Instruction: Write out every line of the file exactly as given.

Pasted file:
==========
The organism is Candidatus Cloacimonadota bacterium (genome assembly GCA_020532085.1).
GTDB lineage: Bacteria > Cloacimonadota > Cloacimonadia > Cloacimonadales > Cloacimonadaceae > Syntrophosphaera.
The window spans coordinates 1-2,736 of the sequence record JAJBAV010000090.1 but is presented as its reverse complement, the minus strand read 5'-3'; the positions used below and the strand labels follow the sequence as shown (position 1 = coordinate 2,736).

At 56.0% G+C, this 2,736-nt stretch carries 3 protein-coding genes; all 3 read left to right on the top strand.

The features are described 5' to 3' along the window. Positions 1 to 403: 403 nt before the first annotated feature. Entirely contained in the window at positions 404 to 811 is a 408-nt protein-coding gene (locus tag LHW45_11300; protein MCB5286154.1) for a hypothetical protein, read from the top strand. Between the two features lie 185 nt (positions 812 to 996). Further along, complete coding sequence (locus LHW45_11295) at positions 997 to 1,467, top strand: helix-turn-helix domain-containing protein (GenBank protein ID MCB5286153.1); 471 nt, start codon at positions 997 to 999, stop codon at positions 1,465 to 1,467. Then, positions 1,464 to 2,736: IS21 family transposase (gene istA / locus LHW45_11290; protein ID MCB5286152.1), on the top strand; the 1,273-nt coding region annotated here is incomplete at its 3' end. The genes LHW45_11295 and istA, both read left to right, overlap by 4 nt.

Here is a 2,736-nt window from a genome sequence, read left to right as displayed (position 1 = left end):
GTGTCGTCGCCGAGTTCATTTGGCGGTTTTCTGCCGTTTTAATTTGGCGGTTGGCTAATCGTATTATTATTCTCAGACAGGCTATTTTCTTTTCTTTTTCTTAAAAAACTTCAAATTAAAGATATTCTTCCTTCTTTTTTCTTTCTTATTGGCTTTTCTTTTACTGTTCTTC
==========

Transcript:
The organism is Candidatus Cloacimonadota bacterium (genome assembly GCA_020532085.1).
GTDB lineage: Bacteria > Cloacimonadota > Cloacimonadia > Cloacimonadales > Cloacimonadaceae > Syntrophosphaera.
The window spans coordinates 1-2,736 of the sequence record JAJBAV010000090.1 but is presented as its reverse complement, the minus strand read 5'-3'; the positions used below and the strand labels follow the sequence as shown (position 1 = coordinate 2,736).

At 56.0% G+C, this 2,736-nt stretch carries 3 protein-coding genes; all 3 read left to right on the top strand.

The features are described 5' to 3' along the window. Positions 1 to 403: 403 nt before the first annotated feature. Entirely contained in the window at positions 404 to 811 is a 408-nt protein-coding gene (locus tag LHW45_11300; protein MCB5286154.1) for a hypothetical protein, read from the top strand. Between the two features lie 185 nt (positions 812 to 996). Further along, complete coding sequence (locus LHW45_11295) at positions 997 to 1,467, top strand: helix-turn-helix domain-containing protein (GenBank protein ID MCB5286153.1); 471 nt, start codon at positions 997 to 999, stop codon at positions 1,465 to 1,467. Then, positions 1,464 to 2,736: IS21 family transposase (gene istA / locus LHW45_11290; protein ID MCB5286152.1), on the top strand; the 1,273-nt coding region annotated here is incomplete at its 3' end. The genes LHW45_11295 and istA, both read left to right, overlap by 4 nt.

Here is a 2,736-nt window from a genome sequence, read left to right as displayed (position 1 = left end):
GTGTCGTCGCCGAGTTCATTTGGCGGTTTTCTGCCGTTTTAATTTGGCGGTTGGCTAATCGTATTATTATTCTCAGACAGGCTATTTTCTTTTCTTTTTCTTAAAAAACTTCAAATTAAAGATATTCTTCCTTCTTTTTTCTTTCTTATTGGCTTTTCTTTTACTGTTCTTC